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Five on Design

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How do you know when you're good enough?

On a recent episode of the Honest Designers Podcast, they had a wonderful discussion about knowing when you're good enough. I was intrigued because its so common that people expect they need a certain number of followers, likes or amount of money to be successful. How do you know when you're actually good at something? I fully agreed with their points and I had my own two cents to add to the discussion.


Working with vendors: Who pays?

At some point while you work with clients, it become inevitable that you'll need to bring in a third party product, service, or company to work on the project. Aside from how to hire or find that resource, one of the biggest questions I hear is how to handle paying them. There's usually two avenues you can take: make the client pay them directly or pay them yourself and charge the client back. Both options have their pros and cons.


What do you put in your portfolio?

Whether you're starting out or you're a seasoned graphic designer, one of the biggest headaches you might have is what to put in your portfolio. We get decision paralysis, because in most cases you're pretty close to your projects. It can be difficult to decide what needs to go into your portfolio and what may need to come out.


How to choose a printing company

At some point as a graphic designer, you'll find yourself needing to print stuff. Naturally, there's a whole lot of choices out there. Some are best suited towards a small run project, like business cards. Others favor fancy projects like a brochure with a cutout or spot varnish. Your two options are either finding somebody local, or going online. Each of them has their pros and cons. In this episode, I'm going to go over my experiences with both.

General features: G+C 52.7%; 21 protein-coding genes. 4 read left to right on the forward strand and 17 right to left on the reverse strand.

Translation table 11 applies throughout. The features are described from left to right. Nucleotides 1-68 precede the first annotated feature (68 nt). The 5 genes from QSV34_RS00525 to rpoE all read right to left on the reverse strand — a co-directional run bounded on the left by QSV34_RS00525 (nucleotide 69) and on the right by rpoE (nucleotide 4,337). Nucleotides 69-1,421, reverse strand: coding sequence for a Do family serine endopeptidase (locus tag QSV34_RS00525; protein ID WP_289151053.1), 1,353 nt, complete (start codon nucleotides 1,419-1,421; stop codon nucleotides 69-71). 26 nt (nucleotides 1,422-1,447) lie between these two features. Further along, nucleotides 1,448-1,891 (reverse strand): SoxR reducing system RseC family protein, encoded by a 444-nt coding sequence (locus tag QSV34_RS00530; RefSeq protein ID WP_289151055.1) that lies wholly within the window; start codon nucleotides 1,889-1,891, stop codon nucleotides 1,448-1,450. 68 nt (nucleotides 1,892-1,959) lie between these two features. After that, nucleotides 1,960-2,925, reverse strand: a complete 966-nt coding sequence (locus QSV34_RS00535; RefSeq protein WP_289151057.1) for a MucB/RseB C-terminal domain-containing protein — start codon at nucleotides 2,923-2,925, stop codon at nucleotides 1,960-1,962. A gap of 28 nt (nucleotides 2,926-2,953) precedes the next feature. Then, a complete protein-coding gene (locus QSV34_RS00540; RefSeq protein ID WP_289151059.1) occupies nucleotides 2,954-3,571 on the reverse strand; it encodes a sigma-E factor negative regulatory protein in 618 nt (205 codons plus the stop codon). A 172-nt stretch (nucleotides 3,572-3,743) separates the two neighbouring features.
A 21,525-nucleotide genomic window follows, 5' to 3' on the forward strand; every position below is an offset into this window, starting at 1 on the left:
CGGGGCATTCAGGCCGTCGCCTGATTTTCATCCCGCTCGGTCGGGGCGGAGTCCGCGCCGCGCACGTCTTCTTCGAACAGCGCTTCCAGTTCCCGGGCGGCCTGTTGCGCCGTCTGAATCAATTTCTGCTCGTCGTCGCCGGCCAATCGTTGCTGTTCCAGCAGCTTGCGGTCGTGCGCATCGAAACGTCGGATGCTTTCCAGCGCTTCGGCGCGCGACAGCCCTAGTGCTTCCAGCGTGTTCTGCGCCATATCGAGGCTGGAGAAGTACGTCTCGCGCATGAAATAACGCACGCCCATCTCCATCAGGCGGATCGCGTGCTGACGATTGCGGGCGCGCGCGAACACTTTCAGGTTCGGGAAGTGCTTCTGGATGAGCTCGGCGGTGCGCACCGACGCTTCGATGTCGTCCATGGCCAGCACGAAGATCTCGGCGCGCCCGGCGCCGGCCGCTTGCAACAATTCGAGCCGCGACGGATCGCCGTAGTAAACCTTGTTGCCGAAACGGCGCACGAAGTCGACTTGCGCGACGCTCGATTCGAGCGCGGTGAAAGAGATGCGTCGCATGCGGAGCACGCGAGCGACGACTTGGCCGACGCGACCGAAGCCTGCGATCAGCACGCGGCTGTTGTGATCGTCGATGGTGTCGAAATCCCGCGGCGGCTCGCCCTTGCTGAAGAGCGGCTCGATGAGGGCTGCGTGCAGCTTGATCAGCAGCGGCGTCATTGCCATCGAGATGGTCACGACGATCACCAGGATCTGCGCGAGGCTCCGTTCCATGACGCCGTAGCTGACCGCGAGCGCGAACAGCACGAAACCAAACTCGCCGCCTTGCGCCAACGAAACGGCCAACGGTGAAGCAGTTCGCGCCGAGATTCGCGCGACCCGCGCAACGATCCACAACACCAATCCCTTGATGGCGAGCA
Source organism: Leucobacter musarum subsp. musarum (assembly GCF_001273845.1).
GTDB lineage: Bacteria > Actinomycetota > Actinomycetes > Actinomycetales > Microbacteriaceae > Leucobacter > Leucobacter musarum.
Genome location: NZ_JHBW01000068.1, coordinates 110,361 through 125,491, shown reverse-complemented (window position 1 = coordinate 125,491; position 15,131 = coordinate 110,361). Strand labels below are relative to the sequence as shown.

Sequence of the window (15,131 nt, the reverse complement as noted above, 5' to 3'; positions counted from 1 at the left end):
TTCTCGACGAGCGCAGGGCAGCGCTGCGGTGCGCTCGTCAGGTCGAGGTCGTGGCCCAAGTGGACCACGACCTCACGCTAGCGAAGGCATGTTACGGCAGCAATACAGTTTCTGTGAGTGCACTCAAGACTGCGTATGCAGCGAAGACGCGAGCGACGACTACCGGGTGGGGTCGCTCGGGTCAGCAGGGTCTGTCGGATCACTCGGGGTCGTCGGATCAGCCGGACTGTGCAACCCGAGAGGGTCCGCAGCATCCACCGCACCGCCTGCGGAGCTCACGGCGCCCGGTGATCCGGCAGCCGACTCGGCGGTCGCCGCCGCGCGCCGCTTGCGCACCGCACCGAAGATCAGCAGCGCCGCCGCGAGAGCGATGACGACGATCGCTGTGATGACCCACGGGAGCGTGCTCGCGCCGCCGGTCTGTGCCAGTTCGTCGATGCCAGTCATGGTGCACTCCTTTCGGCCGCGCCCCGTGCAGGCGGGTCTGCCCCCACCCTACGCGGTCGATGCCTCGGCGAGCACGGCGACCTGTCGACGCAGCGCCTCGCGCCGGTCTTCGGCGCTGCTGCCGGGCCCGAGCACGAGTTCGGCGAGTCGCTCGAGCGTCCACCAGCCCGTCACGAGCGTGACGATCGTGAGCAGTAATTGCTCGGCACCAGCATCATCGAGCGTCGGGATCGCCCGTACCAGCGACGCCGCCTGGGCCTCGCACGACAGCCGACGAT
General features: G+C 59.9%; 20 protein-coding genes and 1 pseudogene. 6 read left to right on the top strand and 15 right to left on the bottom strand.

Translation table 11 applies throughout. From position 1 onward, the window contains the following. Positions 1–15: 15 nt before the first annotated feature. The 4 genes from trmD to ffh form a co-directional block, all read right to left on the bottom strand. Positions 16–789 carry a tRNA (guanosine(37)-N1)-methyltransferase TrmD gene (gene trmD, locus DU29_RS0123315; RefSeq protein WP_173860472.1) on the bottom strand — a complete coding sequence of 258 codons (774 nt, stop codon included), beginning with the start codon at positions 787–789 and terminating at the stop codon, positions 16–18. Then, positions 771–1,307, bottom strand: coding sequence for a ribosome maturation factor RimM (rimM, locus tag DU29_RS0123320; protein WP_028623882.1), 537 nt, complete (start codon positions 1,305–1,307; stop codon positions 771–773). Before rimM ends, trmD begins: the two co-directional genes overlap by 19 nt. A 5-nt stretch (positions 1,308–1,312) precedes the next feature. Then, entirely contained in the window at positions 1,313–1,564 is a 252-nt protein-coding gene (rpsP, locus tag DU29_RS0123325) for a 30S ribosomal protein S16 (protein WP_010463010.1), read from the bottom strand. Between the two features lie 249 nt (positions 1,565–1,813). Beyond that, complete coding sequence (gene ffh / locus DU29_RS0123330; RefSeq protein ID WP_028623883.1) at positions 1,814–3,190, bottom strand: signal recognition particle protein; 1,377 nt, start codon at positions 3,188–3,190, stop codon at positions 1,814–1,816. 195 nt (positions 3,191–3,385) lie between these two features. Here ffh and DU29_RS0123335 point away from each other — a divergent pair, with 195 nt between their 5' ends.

Dealing with clients who are acting unprofessional

For some of us school was a rough time, especially when it came to things like the playground, when we found ourselves on the receiving end of a bully's wrath. If you were like me, there was always those moments where you wondered to yourself what being an adult would be like. It was easier to imagine a world where you didn't have to deal with that kind of stuff anymore. But bullies grow up like the rest of us and find jobs like the rest of us. And in some circumstances, we're forced to deal...


What do you include in your design deliverables?

Sometimes the most nerve racking thing outside of actually doing the design work for a client is handing the design off to them once it's finished. One of the most common questions I see asked by new designers, is what do you hand off when you're finished up with a design project?


The secret to designing something quickly

If you ever watched a designer or an artist create something super fast and wonder how they did it. If you look up the answer to this question, it usually boils down to experience. And while that's true, there's a few other things that kind of mix into that as well.


When is it okay to work for free?

As graphic design software becomes more accessible, it's more common that clients and potential clients expect designers to work for cheaper or free. Like others, I always say that you should never work for free. It's called spec work: work defined as producing a piece for a potential client with no guarantee that your work will be chosen and/or paid for.


Using Design to Guide People Through Challenging Tasks

As users demand more out of their smartphones, websites, or computers, it's becoming even more important for designers to help them get through challenging tasks. It's important that they can take to the interface in a simple, efficient and easy manner that doesn't make them want to give up.


Introducing Radical Design Changes Without Getting Destroyed

There's been a few episodes on this show where I've talked about how people respond to design. In a couple of episodes, I even talked about some of the feedback. It's a tricky thing to get right. It's even more tricky when people are super-passionate about the existing thing you're redesigning.